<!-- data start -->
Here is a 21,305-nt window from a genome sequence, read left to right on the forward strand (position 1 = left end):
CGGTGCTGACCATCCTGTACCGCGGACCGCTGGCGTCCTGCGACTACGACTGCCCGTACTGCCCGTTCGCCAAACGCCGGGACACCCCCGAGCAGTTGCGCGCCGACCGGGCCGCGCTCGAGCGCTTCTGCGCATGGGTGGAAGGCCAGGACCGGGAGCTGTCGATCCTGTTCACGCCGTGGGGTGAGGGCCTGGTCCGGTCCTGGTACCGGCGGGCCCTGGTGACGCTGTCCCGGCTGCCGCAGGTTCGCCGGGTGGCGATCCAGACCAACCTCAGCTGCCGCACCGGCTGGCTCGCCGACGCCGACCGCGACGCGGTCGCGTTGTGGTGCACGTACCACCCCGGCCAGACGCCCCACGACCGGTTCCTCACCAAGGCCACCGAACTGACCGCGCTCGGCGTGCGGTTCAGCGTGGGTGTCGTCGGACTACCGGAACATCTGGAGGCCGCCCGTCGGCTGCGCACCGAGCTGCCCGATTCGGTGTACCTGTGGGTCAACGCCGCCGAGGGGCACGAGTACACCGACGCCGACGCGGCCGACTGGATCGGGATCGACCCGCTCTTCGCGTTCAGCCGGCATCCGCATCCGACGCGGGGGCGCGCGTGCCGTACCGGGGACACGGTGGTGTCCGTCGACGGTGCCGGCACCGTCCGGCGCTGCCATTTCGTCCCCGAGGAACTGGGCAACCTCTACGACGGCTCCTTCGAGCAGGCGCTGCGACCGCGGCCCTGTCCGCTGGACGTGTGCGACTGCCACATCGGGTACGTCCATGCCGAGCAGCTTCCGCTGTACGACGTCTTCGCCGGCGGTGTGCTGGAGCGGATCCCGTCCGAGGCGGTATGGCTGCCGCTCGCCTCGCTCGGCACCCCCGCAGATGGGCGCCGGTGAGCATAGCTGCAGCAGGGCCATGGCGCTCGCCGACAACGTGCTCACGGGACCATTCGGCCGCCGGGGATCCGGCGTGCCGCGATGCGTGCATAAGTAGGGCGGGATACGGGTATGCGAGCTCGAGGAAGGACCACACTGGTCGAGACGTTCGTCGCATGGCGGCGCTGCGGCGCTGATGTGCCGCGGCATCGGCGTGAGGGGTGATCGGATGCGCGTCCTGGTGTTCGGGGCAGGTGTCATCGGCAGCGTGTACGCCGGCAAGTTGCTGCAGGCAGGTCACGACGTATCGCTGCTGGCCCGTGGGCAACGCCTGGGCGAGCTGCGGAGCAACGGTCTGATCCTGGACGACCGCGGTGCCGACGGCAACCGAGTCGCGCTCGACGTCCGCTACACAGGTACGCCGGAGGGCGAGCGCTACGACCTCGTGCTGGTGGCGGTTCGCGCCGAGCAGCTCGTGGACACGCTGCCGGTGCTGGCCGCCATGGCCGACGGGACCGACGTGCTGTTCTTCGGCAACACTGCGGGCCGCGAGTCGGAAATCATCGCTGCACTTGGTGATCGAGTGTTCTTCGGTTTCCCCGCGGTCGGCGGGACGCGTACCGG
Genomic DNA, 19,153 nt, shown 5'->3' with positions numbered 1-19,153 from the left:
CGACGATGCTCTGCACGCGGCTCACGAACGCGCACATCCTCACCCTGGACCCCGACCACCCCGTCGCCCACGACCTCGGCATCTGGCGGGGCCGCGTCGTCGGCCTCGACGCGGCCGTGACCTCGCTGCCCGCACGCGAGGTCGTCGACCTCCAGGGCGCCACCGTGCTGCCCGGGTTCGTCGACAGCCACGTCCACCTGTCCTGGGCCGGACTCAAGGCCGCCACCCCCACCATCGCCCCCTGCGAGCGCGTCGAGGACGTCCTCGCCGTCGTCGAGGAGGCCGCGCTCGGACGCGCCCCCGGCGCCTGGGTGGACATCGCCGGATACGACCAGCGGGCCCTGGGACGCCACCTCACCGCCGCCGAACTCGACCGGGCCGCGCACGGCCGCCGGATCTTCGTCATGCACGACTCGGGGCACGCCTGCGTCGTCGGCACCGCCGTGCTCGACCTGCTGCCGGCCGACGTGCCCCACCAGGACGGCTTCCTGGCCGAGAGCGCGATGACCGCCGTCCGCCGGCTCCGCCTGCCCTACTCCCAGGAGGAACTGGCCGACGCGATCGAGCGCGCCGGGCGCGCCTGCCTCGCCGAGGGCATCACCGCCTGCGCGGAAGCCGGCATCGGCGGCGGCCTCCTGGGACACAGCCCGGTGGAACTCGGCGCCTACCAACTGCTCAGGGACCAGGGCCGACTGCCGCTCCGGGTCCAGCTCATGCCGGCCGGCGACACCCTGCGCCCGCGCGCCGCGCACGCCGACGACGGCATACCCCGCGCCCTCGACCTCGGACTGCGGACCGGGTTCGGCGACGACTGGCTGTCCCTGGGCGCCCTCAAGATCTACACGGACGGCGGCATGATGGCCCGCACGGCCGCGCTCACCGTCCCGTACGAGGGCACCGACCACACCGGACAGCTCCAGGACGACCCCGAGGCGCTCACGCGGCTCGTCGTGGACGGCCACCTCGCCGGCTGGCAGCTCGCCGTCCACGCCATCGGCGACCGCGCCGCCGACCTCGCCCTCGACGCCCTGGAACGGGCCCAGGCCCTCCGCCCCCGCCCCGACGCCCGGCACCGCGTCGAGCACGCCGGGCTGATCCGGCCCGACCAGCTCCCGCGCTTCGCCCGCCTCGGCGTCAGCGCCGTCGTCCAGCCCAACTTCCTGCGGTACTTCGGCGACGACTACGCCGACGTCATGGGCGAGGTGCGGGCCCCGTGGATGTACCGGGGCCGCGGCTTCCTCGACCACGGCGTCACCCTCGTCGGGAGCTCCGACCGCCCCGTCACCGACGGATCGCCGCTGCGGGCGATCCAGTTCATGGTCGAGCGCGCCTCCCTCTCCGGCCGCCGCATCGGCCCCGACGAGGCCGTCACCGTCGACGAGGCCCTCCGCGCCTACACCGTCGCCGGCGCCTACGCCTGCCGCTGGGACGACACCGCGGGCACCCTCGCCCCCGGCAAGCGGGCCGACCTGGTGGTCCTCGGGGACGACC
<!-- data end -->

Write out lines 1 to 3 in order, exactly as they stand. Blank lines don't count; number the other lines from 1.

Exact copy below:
Here is a 21,305-nt window from a genome sequence, read left to right on the forward strand (position 1 = left end):
CGGTGCTGACCATCCTGTACCGCGGACCGCTGGCGTCCTGCGACTACGACTGCCCGTACTGCCCGTTCGCCAAACGCCGGGACACCCCCGAGCAGTTGCGCGCCGACCGGGCCGCGCTCGAGCGCTTCTGCGCATGGGTGGAAGGCCAGGACCGGGAGCTGTCGATCCTGTTCACGCCGTGGGGTGAGGGCCTGGTCCGGTCCTGGTACCGGCGGGCCCTGGTGACGCTGTCCCGGCTGCCGCAGGTTCGCCGGGTGGCGATCCAGACCAACCTCAGCTGCCGCACCGGCTGGCTCGCCGACGCCGACCGCGACGCGGTCGCGTTGTGGTGCACGTACCACCCCGGCCAGACGCCCCACGACCGGTTCCTCACCAAGGCCACCGAACTGACCGCGCTCGGCGTGCGGTTCAGCGTGGGTGTCGTCGGACTACCGGAACATCTGGAGGCCGCCCGTCGGCTGCGCACCGAGCTGCCCGATTCGGTGTACCTGTGGGTCAACGCCGCCGAGGGGCACGAGTACACCGACGCCGACGCGGCCGACTGGATCGGGATCGACCCGCTCTTCGCGTTCAGCCGGCATCCGCATCCGACGCGGGGGCGCGCGTGCCGTACCGGGGACACGGTGGTGTCCGTCGACGGTGCCGGCACCGTCCGGCGCTGCCATTTCGTCCCCGAGGAACTGGGCAACCTCTACGACGGCTCCTTCGAGCAGGCGCTGCGACCGCGGCCCTGTCCGCTGGACGTGTGCGACTGCCACATCGGGTACGTCCATGCCGAGCAGCTTCCGCTGTACGACGTCTTCGCCGGCGGTGTGCTGGAGCGGATCCCGTCCGAGGCGGTATGGCTGCCGCTCGCCTCGCTCGGCACCCCCGCAGATGGGCGCCGGTGAGCATAGCTGCAGCAGGGCCATGGCGCTCGCCGACAACGTGCTCACGGGACCATTCGGCCGCCGGGGATCCGGCGTGCCGCGATGCGTGCATAAGTAGGGCGGGATACGGGTATGCGAGCTCGAGGAAGGACCACACTGGTCGAGACGTTCGTCGCATGGCGGCGCTGCGGCGCTGATGTGCCGCGGCATCGGCGTGAGGGGTGATCGGATGCGCGTCCTGGTGTTCGGGGCAGGTGTCATCGGCAGCGTGTACGCCGGCAAGTTGCTGCAGGCAGGTCACGACGTATCGCTGCTGGCCCGTGGGCAACGCCTGGGCGAGCTGCGGAGCAACGGTCTGATCCTGGACGACCGCGGTGCCGACGGCAACCGAGTCGCGCTCGACGTCCGCTACACAGGTACGCCGGAGGGCGAGCGCTACGACCTCGTGCTGGTGGCGGTTCGCGCCGAGCAGCTCGTGGACACGCTGCCGGTGCTGGCCGCCATGGCCGACGGGACCGACGTGCTGTTCTTCGGCAACACTGCGGGCCGCGAGTCGGAAATCATCGCTGCACTTGGTGATCGAGTGTTCTTCGGTTTCCCCGCGGTCGGCGGGACGCGTACCGG
Genomic DNA, 19,153 nt, shown 5'->3' with positions numbered 1-19,153 from the left: